you will have to verify but yes that’s the idea
243Round ht ct. 215
243 #2 78

300wm 691

The commission shall attempt to maximize the public recreational game fishing and hunting opportunities of all citizens, including juvenile, disabled, and senior citizens.
https://apps.leg.wa.gov/RCW/default.aspx?cite=77.04.012

Offline outdooraddict

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Re: Long range for beginners
« Reply #398 on: March 25, 2019, 02:18:22 PM »
duplex reticle

Offline outdooraddict

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Re: Long range for beginners
« Reply #399 on: March 25, 2019, 02:20:10 PM »
thanks for the help jasnt, and stein. I don't know why I made this seem so difficult in my brain, once I typed it out and thought about it, it all started to make sense.  is it easier to 200 zero or 100 zero, or does it even truly matter

Offline Stein

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Re: Long range for beginners
« Reply #400 on: March 25, 2019, 02:47:34 PM »
thanks for the help jasnt, and stein. I don't know why I made this seem so difficult in my brain, once I typed it out and thought about it, it all started to make sense.  is it easier to 200 zero or 100 zero, or does it even truly matter

If you are looking at shooting out to 400, I would zero at 200 as you will most likely be taking a shot in that range and have less hold over.  If you are shooting 0-100 yards all the time, the 100 would make more sense.  For a 100 yard zero, the only difference is you will have to hold much higher for a 400 yard shot than if you were zeroed for 200. 

I would zero for 200 and know where I hit for 50,100, 150 and what the distance for the thick part of the reticle is.  That and some estimation (half, third) and you are about as good as you are going to get with a duplex reticle and no turret adjustment. 

I would also run the numbers off the drop chart to give me the +-3" band where I would just hold for the spot and shoot.  Outside of that band, I would estimate on how much to hold over.

Offline Crunchy

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Re: Long range for beginners
« Reply #401 on: March 25, 2019, 02:56:18 PM »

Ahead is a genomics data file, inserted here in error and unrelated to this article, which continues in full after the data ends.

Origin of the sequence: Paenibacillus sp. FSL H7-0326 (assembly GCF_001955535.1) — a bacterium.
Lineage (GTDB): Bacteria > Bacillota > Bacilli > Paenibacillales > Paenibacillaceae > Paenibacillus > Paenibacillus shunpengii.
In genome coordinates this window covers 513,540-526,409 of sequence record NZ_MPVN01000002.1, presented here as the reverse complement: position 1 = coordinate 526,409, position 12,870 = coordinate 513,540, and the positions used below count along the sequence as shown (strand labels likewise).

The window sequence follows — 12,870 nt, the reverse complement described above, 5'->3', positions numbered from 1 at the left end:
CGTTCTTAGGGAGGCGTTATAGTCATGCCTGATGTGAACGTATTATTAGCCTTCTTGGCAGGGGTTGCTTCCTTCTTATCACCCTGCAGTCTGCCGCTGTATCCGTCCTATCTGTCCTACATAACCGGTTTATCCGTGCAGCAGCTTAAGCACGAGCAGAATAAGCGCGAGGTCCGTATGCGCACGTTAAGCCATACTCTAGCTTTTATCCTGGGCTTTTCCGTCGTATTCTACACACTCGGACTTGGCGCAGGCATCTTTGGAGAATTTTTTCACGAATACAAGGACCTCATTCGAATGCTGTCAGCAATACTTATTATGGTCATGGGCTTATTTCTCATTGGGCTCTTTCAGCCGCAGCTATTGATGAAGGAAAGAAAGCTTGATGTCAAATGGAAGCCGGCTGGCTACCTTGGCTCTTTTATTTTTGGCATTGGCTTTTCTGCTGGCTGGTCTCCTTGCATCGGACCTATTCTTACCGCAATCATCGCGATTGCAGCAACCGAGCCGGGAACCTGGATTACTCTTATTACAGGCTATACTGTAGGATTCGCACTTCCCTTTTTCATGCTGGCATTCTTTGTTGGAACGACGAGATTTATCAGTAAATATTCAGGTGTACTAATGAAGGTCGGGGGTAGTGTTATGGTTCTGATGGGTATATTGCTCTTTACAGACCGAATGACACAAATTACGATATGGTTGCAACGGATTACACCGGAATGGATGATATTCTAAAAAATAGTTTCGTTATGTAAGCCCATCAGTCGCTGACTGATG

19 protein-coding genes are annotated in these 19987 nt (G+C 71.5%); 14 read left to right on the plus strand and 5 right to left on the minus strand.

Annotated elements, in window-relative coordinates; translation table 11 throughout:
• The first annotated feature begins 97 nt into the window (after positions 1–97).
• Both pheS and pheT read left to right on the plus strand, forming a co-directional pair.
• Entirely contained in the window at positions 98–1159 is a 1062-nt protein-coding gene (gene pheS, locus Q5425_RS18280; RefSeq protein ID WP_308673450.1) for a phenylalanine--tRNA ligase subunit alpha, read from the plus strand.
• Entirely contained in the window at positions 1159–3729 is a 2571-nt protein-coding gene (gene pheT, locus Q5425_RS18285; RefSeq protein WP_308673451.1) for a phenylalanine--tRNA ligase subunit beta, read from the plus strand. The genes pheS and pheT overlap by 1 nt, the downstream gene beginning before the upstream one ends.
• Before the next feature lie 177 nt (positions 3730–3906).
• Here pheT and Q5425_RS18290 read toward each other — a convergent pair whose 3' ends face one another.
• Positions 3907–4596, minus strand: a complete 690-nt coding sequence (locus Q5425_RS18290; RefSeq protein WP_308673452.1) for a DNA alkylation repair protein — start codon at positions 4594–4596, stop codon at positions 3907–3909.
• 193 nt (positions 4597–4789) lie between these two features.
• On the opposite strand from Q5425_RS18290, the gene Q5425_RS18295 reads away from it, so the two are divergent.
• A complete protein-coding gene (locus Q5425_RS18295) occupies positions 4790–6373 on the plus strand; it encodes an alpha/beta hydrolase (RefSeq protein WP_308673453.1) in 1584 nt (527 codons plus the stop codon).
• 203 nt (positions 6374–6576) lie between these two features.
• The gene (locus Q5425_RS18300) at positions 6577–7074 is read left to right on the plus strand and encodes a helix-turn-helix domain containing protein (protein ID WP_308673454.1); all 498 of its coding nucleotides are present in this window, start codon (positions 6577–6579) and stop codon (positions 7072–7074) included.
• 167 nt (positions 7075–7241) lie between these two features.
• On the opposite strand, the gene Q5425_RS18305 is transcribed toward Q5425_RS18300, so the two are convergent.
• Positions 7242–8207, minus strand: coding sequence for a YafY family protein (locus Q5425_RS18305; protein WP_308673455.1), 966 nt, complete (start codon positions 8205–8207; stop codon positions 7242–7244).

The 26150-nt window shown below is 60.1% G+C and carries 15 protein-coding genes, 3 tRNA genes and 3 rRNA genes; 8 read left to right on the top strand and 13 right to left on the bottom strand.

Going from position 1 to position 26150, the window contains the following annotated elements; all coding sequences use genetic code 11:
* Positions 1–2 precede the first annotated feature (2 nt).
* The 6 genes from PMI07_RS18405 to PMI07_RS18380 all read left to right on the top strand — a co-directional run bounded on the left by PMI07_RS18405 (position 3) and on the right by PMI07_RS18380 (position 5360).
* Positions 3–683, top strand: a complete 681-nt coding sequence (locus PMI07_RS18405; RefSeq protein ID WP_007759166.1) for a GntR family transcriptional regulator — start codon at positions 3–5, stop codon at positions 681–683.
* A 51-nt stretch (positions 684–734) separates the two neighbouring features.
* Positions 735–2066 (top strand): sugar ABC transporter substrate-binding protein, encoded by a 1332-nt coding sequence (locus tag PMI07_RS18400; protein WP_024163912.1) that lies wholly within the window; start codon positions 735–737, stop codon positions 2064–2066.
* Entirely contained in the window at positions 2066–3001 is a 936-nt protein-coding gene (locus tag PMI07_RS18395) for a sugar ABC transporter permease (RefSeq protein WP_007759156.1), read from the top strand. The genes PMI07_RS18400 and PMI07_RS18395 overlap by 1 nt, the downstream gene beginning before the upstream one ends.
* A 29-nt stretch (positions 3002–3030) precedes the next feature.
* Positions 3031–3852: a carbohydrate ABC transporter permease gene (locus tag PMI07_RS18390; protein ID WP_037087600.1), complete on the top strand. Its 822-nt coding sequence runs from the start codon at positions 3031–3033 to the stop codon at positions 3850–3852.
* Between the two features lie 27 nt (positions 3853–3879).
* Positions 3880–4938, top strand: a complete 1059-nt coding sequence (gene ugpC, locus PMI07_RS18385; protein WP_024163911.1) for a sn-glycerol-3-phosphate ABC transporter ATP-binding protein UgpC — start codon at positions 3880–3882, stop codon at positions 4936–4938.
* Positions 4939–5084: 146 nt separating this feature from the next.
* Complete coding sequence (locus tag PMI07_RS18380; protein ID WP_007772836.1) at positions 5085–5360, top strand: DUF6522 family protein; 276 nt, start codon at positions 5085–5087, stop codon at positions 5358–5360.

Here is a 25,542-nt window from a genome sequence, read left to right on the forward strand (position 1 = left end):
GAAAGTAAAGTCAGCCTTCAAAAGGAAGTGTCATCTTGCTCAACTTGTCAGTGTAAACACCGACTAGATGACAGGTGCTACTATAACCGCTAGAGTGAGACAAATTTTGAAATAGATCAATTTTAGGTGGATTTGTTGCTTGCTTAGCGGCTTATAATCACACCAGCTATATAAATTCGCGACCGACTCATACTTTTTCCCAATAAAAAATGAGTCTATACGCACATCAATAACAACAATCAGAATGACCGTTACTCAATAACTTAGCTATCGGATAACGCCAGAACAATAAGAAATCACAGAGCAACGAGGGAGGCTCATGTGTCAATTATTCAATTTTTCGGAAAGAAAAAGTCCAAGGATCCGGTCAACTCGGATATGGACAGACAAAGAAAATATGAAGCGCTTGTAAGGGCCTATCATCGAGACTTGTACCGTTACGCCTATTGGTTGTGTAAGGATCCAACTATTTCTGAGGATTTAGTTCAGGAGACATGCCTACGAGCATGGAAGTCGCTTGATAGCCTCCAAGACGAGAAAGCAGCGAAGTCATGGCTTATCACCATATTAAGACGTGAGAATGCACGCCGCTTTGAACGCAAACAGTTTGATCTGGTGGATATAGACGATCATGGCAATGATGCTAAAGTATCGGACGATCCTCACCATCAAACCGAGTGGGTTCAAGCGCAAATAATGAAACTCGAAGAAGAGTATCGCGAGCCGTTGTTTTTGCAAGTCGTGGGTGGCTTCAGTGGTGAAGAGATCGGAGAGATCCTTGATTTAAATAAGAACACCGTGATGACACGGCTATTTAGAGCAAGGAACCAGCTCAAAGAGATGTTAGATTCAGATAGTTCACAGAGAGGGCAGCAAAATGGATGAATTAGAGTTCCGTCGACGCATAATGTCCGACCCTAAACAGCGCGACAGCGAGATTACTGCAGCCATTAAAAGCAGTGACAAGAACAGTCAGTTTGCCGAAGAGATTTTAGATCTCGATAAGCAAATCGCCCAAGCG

Depending on your rifle, if you zero at 100 I would bet your drop will be at least 20 inches.  No other way to determine this other than go out and launch some lead at distance to learn your holdover. 

Offline Alchase

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Re: Long range for beginners
« Reply #402 on: March 25, 2019, 06:58:57 PM »
This may help explain ranging with a duplex reticle
Only 2 defining forces sacrificed themselves for you:
The American Soldier and Jesus Christ. One died for your freedom, the other for your soul.

My rock,
He trains my hands for war and my fingers for battle.
Psalm 144.1

Offline jasnt

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Re: Long range for beginners
« Reply #403 on: April 19, 2019, 04:56:05 PM »
Well the shim worked great. Got it rezeroed after plowing snow. Put the last 3 rounds in one hole. I now have enough dial for 1765-1790 depending on wind speed and direction. Time to bed the rail

 
little update on this.  I remounted the scope again one notch closer for better eye relief and zero is dead bottom. Now have 68 min of dial.  Very glad I shimmed the rail
243Round ht ct. 215
243 #2 78

300wm 691

The commission shall attempt to maximize the public recreational game fishing and hunting opportunities of all citizens, including juvenile, disabled, and senior citizens.
https://apps.leg.wa.gov/RCW/default.aspx?cite=77.04.012

Offline jasnt

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Re: Long range for beginners
« Reply #404 on: May 07, 2019, 10:11:20 AM »
As promised....... months ago :chuckle:

Not a valid vimeo URL
243Round ht ct. 215
243 #2 78

300wm 691

The commission shall attempt to maximize the public recreational game fishing and hunting opportunities of all citizens, including juvenile, disabled, and senior citizens.
https://apps.leg.wa.gov/RCW/default.aspx?cite=77.04.012